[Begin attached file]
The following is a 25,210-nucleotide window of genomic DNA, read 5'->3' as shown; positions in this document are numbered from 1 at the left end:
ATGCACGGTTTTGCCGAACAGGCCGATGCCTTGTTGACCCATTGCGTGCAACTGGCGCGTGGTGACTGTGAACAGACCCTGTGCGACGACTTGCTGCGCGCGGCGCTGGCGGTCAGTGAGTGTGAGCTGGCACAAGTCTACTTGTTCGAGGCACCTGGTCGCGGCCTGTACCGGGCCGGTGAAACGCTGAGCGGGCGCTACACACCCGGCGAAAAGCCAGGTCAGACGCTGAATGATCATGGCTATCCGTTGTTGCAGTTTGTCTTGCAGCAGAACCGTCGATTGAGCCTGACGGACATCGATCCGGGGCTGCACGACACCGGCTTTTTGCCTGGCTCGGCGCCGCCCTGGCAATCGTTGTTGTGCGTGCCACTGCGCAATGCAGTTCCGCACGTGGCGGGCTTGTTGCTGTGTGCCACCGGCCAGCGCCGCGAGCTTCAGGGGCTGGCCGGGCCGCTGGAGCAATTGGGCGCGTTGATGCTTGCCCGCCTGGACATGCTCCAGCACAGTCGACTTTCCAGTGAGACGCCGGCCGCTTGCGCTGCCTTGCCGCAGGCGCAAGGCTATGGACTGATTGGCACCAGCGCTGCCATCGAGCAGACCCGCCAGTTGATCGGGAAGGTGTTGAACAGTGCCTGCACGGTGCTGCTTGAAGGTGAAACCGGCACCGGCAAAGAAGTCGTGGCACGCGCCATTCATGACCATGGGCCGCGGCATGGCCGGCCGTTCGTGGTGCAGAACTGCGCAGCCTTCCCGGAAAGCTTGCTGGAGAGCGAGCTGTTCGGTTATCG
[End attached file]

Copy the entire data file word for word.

The following is a 25,210-nucleotide window of genomic DNA, read 5'->3' as shown; positions in this document are numbered from 1 at the left end:
ATGCACGGTTTTGCCGAACAGGCCGATGCCTTGTTGACCCATTGCGTGCAACTGGCGCGTGGTGACTGTGAACAGACCCTGTGCGACGACTTGCTGCGCGCGGCGCTGGCGGTCAGTGAGTGTGAGCTGGCACAAGTCTACTTGTTCGAGGCACCTGGTCGCGGCCTGTACCGGGCCGGTGAAACGCTGAGCGGGCGCTACACACCCGGCGAAAAGCCAGGTCAGACGCTGAATGATCATGGCTATCCGTTGTTGCAGTTTGTCTTGCAGCAGAACCGTCGATTGAGCCTGACGGACATCGATCCGGGGCTGCACGACACCGGCTTTTTGCCTGGCTCGGCGCCGCCCTGGCAATCGTTGTTGTGCGTGCCACTGCGCAATGCAGTTCCGCACGTGGCGGGCTTGTTGCTGTGTGCCACCGGCCAGCGCCGCGAGCTTCAGGGGCTGGCCGGGCCGCTGGAGCAATTGGGCGCGTTGATGCTTGCCCGCCTGGACATGCTCCAGCACAGTCGACTTTCCAGTGAGACGCCGGCCGCTTGCGCTGCCTTGCCGCAGGCGCAAGGCTATGGACTGATTGGCACCAGCGCTGCCATCGAGCAGACCCGCCAGTTGATCGGGAAGGTGTTGAACAGTGCCTGCACGGTGCTGCTTGAAGGTGAAACCGGCACCGGCAAAGAAGTCGTGGCACGCGCCATTCATGACCATGGGCCGCGGCATGGCCGGCCGTTCGTGGTGCAGAACTGCGCAGCCTTCCCGGAAAGCTTGCTGGAGAGCGAGCTGTTCGGTTATCG